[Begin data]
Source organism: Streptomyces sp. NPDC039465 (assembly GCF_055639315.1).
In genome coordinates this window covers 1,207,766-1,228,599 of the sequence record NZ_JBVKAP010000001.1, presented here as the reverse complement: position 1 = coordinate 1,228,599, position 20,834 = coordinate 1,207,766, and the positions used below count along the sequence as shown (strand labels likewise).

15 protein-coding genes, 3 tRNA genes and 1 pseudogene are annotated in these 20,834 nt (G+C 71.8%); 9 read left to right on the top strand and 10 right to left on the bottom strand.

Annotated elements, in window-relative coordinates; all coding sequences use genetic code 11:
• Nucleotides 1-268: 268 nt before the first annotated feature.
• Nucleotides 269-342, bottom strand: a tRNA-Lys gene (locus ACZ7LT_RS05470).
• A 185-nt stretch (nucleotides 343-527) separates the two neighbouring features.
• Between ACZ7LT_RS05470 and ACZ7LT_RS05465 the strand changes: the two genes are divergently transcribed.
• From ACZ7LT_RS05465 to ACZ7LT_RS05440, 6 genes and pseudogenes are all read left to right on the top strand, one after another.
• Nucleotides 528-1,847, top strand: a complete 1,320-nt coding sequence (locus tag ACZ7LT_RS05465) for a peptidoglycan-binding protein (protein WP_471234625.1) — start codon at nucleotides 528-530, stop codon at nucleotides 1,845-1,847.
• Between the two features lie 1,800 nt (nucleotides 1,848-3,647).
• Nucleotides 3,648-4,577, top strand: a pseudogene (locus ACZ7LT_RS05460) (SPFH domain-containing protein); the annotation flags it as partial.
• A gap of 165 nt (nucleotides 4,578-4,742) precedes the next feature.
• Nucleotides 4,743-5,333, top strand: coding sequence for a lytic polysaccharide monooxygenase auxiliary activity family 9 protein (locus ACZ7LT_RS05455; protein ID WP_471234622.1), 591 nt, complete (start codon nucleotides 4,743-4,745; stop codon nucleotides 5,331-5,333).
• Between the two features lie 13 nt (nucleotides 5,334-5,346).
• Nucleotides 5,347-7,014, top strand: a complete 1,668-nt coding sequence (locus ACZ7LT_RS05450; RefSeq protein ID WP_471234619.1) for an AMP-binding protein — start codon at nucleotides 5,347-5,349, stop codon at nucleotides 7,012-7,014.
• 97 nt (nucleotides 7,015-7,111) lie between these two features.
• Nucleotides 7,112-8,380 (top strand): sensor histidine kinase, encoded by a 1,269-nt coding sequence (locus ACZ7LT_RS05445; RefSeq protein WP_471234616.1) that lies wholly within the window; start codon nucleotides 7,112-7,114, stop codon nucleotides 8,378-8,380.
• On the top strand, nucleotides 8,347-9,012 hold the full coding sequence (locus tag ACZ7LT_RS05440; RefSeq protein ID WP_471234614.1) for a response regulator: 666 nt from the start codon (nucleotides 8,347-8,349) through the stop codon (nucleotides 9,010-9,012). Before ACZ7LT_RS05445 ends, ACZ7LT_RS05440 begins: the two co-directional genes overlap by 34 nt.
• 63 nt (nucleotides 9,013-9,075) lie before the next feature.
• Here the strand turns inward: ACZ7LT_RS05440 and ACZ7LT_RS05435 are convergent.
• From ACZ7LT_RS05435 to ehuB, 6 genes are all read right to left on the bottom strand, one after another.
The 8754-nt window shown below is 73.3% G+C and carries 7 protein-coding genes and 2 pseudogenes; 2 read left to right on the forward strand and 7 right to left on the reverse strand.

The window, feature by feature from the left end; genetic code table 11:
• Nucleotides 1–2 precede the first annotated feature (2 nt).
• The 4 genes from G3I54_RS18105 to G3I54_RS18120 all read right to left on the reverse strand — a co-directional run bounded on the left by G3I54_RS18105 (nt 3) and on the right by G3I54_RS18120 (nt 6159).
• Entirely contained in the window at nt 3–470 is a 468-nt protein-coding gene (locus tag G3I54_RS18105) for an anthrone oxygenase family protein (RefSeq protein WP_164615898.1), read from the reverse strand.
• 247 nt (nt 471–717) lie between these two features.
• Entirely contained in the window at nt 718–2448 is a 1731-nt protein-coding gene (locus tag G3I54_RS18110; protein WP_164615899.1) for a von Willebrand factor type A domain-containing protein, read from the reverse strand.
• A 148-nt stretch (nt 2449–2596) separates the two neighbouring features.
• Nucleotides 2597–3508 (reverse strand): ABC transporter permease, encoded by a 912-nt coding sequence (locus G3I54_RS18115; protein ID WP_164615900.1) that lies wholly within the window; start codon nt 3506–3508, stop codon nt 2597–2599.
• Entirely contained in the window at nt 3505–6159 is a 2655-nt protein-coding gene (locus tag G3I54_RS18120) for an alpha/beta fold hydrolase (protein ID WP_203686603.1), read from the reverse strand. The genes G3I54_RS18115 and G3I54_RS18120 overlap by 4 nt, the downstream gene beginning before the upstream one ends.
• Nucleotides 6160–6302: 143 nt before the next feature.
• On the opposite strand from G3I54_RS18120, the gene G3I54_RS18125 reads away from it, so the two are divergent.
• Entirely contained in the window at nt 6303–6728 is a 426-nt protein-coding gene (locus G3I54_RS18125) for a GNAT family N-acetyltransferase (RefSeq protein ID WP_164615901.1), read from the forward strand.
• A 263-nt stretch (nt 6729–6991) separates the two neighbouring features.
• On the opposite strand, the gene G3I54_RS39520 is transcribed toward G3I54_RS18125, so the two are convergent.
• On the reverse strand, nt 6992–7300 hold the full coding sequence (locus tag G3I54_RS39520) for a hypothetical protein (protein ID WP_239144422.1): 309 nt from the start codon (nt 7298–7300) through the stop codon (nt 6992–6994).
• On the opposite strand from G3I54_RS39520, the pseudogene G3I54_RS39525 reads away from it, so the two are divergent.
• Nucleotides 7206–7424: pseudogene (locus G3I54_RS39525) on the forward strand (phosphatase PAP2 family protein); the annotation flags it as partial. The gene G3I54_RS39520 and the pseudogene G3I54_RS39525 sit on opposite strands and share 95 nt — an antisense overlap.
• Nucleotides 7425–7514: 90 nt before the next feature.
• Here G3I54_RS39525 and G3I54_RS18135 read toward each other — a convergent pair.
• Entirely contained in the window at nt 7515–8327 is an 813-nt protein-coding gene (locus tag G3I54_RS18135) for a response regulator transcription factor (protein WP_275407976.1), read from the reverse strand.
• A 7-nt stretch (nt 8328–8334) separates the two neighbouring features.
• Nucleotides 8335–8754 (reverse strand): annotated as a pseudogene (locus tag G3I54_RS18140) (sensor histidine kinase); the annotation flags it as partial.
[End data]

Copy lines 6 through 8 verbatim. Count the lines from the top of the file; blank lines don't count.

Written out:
• Nucleotides 269-342, bottom strand: a tRNA-Lys gene (locus ACZ7LT_RS05470).
• A 185-nt stretch (nucleotides 343-527) separates the two neighbouring features.
• Between ACZ7LT_RS05470 and ACZ7LT_RS05465 the strand changes: the two genes are divergently transcribed.